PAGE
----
Open Letter to Senator Inhofe
On December 5, Senator Inhofe cited our book during Senate hearings on global warming. Here's our response:
December 6, 2007
Senator James Inhofe
453 Russell Senate Office Building
Washington, DC 20510-3603
Fax: (202) 224-5167
Dear Senator Inhofe:
During yesterday's Environment and Public Works Committee hearing on the Lieberman-Warner Climate Security Act of 2007, you cited a passage from a New Republic piece we wrote in advance of our book, Break Through, From the Death of Environmentalism to the Politics of Possibility in support of an amendment by Senator Voinovich. The Voinovich amendment would have required certification of available clean energy technologies before emissions caps would go into effect. While we certainly appreciate your willingness to consider our arguments calling for an innovation and technology centered approach to addressing climate change, we want to make clear our argument on investment and cap and trade legislation such as Lieberman-Warner.
We make clear in both the New Republic piece you cited, and in our book, that addressing climate change will require a substantive federal commitment that involves both investment in clean energy technologies, which you appear to favor, and regulations to decrease the amount of greenhouse gas emissions. In the book we note "[t]here is no doubt the need to reduce and stabilize global greenhouse gas emissions will require a major regulatory effort to make sure that everyone is playing by the same rules, provide regulatory certainty so that nations and businesses alike can plan their investments, and increase the costs of fossil fuels relative to cleaner energy sources. But regulation cannot be the sole policy egg in the global warming basket, for without investments to encourage technological breakthroughs, we won't come close to achieving the emissions reductions we need to stabilize the climate."
To be clear, we advocate an aggressive regulatory policy to limit greenhouse gas emissions. But we also favor, as you noted, an aggressive investment to bring new, clean and cheap energy technologies to market. Based upon extensive summaries by innovation experts in the academic, energy and international communities, we estimate that at least a $300 billion investment over ten years by the federal government is necessary to achieve the kinds of technological innovations necessary to quickly bring make cheap, clean energy technologies widely available in the near term. We've attached a letter from some of America's leading scientists that persuasively makes the case for this level of investment.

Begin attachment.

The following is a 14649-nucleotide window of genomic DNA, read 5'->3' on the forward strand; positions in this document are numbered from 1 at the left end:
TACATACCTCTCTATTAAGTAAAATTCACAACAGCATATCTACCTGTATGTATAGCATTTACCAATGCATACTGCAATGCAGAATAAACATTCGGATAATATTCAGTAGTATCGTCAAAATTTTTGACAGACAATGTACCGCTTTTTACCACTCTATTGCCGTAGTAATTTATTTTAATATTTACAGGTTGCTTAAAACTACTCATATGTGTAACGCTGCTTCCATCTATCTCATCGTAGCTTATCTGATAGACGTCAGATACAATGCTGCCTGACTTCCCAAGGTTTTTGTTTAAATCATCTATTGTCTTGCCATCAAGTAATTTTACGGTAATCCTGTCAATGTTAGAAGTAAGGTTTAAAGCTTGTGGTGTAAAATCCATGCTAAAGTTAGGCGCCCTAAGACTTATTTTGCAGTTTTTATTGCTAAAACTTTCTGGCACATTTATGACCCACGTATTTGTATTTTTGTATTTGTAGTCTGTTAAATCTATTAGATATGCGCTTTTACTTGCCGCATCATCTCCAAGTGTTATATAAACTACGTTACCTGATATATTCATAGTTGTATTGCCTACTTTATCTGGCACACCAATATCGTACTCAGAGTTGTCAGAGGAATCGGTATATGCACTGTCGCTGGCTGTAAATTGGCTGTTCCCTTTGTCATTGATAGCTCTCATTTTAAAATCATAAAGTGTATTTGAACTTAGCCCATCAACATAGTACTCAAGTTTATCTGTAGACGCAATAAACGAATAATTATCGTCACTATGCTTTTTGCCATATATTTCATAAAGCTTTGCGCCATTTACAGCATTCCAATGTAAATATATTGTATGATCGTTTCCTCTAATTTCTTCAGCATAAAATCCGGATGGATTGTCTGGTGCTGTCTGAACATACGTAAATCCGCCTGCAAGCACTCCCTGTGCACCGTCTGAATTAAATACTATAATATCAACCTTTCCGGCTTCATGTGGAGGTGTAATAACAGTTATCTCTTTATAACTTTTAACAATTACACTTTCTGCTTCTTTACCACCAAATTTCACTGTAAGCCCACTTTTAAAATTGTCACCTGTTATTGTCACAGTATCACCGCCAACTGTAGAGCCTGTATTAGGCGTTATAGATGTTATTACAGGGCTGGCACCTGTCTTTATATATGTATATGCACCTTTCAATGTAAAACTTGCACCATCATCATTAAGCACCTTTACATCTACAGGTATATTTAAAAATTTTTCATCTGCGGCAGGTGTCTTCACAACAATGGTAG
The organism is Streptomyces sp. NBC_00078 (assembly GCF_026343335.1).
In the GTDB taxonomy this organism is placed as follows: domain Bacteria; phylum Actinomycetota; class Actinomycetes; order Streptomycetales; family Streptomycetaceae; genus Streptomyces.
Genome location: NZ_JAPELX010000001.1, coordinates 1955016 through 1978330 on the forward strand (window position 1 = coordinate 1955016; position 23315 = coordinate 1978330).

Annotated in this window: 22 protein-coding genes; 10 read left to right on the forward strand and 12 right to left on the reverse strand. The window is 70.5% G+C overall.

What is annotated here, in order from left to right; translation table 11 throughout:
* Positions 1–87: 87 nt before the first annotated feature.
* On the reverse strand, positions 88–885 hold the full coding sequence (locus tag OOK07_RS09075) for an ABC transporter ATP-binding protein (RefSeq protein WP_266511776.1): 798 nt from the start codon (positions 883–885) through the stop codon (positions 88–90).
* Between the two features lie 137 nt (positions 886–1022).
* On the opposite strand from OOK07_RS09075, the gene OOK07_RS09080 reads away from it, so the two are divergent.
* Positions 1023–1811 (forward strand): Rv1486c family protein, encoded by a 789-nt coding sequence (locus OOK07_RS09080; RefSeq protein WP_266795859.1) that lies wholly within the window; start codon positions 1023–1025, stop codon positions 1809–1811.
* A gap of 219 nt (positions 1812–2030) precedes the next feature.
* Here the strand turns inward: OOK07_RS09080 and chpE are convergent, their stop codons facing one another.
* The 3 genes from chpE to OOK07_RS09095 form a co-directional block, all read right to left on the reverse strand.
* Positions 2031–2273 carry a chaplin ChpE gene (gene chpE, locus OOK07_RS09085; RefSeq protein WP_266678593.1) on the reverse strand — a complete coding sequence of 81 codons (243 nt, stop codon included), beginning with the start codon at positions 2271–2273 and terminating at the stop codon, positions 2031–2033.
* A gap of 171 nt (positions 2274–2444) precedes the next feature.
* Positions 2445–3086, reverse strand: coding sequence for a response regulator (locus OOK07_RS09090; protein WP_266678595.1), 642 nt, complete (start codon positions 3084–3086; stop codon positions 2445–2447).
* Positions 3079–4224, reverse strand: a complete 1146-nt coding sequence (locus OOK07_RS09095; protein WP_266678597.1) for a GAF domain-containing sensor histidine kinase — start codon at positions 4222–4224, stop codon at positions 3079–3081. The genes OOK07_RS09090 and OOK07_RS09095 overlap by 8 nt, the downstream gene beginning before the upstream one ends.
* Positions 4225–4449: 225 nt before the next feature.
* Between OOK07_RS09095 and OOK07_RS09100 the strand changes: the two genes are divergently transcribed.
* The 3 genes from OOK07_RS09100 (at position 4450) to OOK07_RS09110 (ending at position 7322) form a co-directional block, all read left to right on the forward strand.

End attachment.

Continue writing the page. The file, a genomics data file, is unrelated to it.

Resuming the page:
While we have been disappointed that some environmentalists have failed to address the need for investment in new clean energy technologies, we've been equally disappointed that many politicians using innovation and entrepreneurship rhetoric have failed to back up their strong words with a substantive commitment to investing federal resources to achieve clean energy innovation. Your remarks at the hearing indicate that you agree with us regarding the importance of technological innovation and economic opportunity. We hope your words of support will be backed with support for substantive investment -- in the neighborhood of $30 billion per year -- in research, development and deployment of clean energy technologies.
As I'm sure you're aware, we have substantive disagreements with you over the causes, solutions, and need for action around global warming. But even those who deny the human causes of global warming can recognize the need for America to achieve energy independence and the importance of establishing the United States as a world leader in the rapidly growing clean energy economy. A robust federal investment will help achieve these two important national priorities.
Finally, we recognize that such an investment is sizable and that decisions regarding the federal budget do not occur in a vacuum. With ongoing efforts in Iraq and Afghanistan placing a strain on the Treasury, we think it important to look at the potential auction of cap and trade credits as the primary means to fund clean energy investment. As we noted in the New Republic article you cited, "what matters most about the global-warming legislation being considered in Congress is how much money it will raise to invest in clean energy. Auctioning emissions permits to polluting firms could generate" the revenue necessary for investment. Given your stated support for innovation, we hope we can count on our support for an aggressive early auction schedule that will raise the revenue necessary to invest $300 billion over ten years to ensure that the technological innovation and economic opportunity you cited in your remarks becomes a reality. If, however, you feel that other revenue streams would better raise the $300 billion necessary to combat the problem, we'd be willing to listen to your ideas.
As a Senator, you've undoubtedly heard more than your fair share of empty promises of support failed to be followed by substantive action. You've made clear your support for innovation in the area of clean energy, and we look forward to hearing of your substantive proposals to make that innovation a reality.
Again, thank you for advocating our call for a global warming strategy that focuses on investment in technological innovation and economic opportunity. We hope that we can count on you to back up your strong words with substantive action as the debate over climate change continues.
Attachment: Energy Scientist Letter
Cc: The Honorable Barbara Boxer, Chair
Members of the Environment and Public Works Committee